I noticed recently that I was having discomfort walking in my slippers because they didn’t have enough padding. As I was putting new innersoles in them, they were putting up quite the fight.
As I struggled to put them in, I almost gave up and left the innersoles out. Then I thought, “what if I was doing this for someone ELSE?” This caused me to redouble my efforts, and give it another go. After a bit more time, I got them to fit perfectly in the slippers. That’s when it occurred to me: WHY is it we’ll go out of our way to do something for someone else, but not for ourselves? Why do we assume that we’re not worth the extra effort when we attempt to make something work for another going the extra distance to MAKE it work?
Wow. A bit of an epiphany, although occasionally I’ve gotten glimpses of this clarity. As we grow up, we’re taught that we should come SECOND to everyone else! Give someone ELSE the bigger piece of cake, let someone ELSE play with the toy you wanted to play with, go along with someone ELSE’S idea of a day of fun.
Okay, that’s fine. We all DO need to realize that “you AREN’T the center of the Universe”, as my mom would say. As any mom would say to help the child realize that the ego can’t be the driving force in a child’s life all the time. But somewhere along the way, we’ve taken this paradigm to the level that we can’t do anything nice for ourselves! Absurd as this is, we’ve created a position for ourselves to be secondary in our lives, with everyone else coming first.
Ego is a powerful thing, and as a small child, we discover how much we need it to define who we are and what we are capable of. As we are so new and fresh in the world, we don’t have a lot that we CAN do to tell the world we are here! And it gets results. Food, changing, attention. It works beautifully, and is an accepted behavior at that age. We even have a great name for it: “The Terrible Twos”! It is as socially natural as a sore back is for adults. Doesn’t seem out of place at all. We accept it as we see that the child is crying to have what it wants, screaming out when it doesn’t get it. We all remember that time when our child was that age. SO glad it’s over for us. The parents will remove the child from our company if it gets to be too much. That’s the accepted norm, and if they don’t, the parents now have to live with the social stigma of not being aware of the protocols in that situation.
As we grow older, we see that that kind of behavior is childish, and below our status as a growing human. We find it hard to imagine that we were once so demanding and loud. But the behavior is now being reversed, with us now being inculcated with social graces, and that includes “putting the other person first”. Again, ego DOES need to be tamed, to be set aside for when it’s truly needed. But by putting others first, our ego is embarrassed and ashamed. How dare it want what it wants? Surely I am not worthy of having my desires filled. “Someday my time will come”, we say to ourselves. And we wait.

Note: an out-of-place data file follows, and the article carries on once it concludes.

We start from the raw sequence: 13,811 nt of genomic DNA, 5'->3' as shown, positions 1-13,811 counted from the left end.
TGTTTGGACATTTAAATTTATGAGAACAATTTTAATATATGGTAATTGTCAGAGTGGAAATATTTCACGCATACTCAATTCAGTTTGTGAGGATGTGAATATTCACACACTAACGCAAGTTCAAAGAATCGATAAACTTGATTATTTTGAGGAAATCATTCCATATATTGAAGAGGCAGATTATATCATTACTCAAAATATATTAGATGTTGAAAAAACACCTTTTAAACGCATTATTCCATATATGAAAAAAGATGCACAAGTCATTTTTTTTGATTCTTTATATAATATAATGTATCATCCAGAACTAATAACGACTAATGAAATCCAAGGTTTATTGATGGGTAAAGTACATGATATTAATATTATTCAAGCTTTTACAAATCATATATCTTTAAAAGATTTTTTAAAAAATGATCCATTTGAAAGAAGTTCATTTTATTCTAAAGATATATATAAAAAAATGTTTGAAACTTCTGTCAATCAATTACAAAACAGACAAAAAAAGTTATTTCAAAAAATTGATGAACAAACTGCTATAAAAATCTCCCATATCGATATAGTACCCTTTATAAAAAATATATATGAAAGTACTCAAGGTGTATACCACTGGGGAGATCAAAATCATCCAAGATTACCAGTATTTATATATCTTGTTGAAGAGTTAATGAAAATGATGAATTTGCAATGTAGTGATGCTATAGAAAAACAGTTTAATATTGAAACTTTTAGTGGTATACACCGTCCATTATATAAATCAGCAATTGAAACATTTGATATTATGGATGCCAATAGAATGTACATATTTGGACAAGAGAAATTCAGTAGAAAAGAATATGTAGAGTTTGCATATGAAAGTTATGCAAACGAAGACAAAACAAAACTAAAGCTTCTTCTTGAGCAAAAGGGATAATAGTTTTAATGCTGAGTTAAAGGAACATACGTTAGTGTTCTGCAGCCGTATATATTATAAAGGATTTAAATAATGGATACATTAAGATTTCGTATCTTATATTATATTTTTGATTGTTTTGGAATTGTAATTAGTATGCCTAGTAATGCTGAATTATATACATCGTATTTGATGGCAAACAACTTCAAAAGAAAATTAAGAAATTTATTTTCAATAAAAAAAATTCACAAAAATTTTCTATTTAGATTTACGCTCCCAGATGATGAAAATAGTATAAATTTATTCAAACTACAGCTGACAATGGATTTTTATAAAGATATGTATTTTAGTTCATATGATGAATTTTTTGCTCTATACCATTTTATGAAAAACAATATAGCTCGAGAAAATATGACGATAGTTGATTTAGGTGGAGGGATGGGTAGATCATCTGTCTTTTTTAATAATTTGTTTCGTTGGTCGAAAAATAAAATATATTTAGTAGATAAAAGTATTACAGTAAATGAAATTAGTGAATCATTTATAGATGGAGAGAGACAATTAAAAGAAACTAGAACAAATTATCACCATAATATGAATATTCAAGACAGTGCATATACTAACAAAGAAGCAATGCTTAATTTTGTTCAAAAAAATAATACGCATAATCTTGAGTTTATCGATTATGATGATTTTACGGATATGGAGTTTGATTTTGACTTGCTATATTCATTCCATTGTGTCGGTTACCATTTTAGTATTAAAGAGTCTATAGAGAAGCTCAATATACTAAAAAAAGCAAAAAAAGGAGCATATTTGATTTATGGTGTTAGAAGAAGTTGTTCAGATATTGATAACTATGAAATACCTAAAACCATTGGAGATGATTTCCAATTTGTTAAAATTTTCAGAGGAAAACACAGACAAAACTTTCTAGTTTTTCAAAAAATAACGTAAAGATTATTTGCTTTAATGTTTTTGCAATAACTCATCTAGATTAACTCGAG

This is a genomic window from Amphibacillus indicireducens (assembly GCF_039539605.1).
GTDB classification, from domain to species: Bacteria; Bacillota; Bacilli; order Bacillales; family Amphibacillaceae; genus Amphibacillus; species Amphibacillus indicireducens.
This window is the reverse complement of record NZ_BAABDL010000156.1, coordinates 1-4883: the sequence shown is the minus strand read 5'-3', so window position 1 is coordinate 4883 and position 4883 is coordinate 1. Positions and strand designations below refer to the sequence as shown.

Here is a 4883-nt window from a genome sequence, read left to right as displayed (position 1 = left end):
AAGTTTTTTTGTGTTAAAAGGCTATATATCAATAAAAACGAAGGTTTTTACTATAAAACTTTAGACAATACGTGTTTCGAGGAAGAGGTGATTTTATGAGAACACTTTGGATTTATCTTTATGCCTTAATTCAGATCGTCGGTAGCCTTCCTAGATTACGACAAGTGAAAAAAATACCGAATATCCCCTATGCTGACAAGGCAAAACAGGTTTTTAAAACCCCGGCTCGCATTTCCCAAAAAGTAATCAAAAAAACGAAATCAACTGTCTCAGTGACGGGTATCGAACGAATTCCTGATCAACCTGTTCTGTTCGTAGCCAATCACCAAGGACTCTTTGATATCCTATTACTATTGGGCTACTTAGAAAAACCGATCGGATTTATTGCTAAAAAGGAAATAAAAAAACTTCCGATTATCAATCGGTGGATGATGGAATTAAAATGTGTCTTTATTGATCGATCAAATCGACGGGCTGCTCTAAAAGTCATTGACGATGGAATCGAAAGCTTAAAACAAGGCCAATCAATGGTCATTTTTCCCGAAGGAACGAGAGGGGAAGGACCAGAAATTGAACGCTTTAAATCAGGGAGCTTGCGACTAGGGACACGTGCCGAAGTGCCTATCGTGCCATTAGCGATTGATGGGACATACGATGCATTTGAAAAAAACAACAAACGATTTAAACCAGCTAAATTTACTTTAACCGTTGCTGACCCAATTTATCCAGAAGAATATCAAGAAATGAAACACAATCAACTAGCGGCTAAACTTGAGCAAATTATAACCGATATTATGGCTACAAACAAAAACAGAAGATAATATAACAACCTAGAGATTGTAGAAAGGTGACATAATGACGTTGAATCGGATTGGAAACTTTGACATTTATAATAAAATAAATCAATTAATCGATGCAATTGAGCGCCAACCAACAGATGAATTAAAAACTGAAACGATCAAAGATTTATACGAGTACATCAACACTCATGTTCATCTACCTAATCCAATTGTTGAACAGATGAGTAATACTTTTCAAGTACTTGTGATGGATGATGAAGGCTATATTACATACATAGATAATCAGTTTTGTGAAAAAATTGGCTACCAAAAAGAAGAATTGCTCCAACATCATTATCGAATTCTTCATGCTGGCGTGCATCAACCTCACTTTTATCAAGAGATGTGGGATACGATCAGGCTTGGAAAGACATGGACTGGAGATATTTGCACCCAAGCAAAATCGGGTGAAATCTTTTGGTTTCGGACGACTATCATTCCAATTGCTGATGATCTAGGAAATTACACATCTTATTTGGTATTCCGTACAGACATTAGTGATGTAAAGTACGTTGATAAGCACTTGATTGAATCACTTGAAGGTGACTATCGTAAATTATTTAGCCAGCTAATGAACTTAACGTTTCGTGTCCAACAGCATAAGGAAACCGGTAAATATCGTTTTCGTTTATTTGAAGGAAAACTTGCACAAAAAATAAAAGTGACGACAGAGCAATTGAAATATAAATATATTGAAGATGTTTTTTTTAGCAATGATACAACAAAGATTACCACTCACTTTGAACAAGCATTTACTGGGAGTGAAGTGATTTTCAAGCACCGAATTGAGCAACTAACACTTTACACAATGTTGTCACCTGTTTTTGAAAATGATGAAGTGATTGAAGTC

When I do things for others, however, I am very aware that I am also feeding my ego, because I know that their accolades and gratitude will tide me over until my time comes. And if I didn’t do it, the disappointment in the face of the would-be benefactor would devastate me. More than that, I would now be seen as less than perfect in their eyes! And that’s a horrible feeling. “Others must come first”, echos in my head, programming coming to the fore. In fact, it feels really good to do something, but we more often than not see it as a way to eventually get what we want. Tit for tat. Right? We sit back knowing that we have a favor “owed” us.
Suppose we DIDN’T see it as this kind of necessary reciprocation? Suppose the symbiosis was simply that we got joy out of doing it? Is this even POSSIBLE?
What if when we were younger we were taught that it’s OKAY to want to be the most important person in our lives? What if then when we were older we realized that to be number one in our own lives, we could be so much more in others lives?
On “America’s Got Talent”, I heard one very talented contestant say, while watching the others on monitor, that “They deserve to win. All of them.” Perhaps not realizing that he was an amazing talent himself! Well, the judges realized it, and chose HIM out of the many contenders! He could see greatness in the others, but had trouble seeing it in himself.
I see a huge issue with self-esteem in our world today, and I suspect strongly that it’s because we are told and told again that we aren’t the most important person in our lives. But when we need a support base for our hopes and dreams, shouldn’t we include OURSELVES in the group? Shouldn’t we realize that without ourselves as our biggest supporter, we have essentially nothing? When we can support ourselves and love ourselves unconditionally, I think we’ll see a huge change in the world.
People respond to love, in so many forms. When you can love yourself 100%, you can love others 100% and not feel emotionally needy because you need it from an outside source. Ergo, you can now GIVE MORE of yourself, without fear of loss. Let’s not be slaves to our egos any longer, but realize that they don’t mind being disciplined, and will act in the best interest of ourselves when put in the proper perspective yet still allowed to serve us as we need. Maybe we can even make our ego our FRIEND, and allow it to be part of our lives, as long as it behaves itself, realizing it’s place in our world.
Let’s love ourselves and realize that that’s all we really need to love each other. After all, we’re all we’ve got.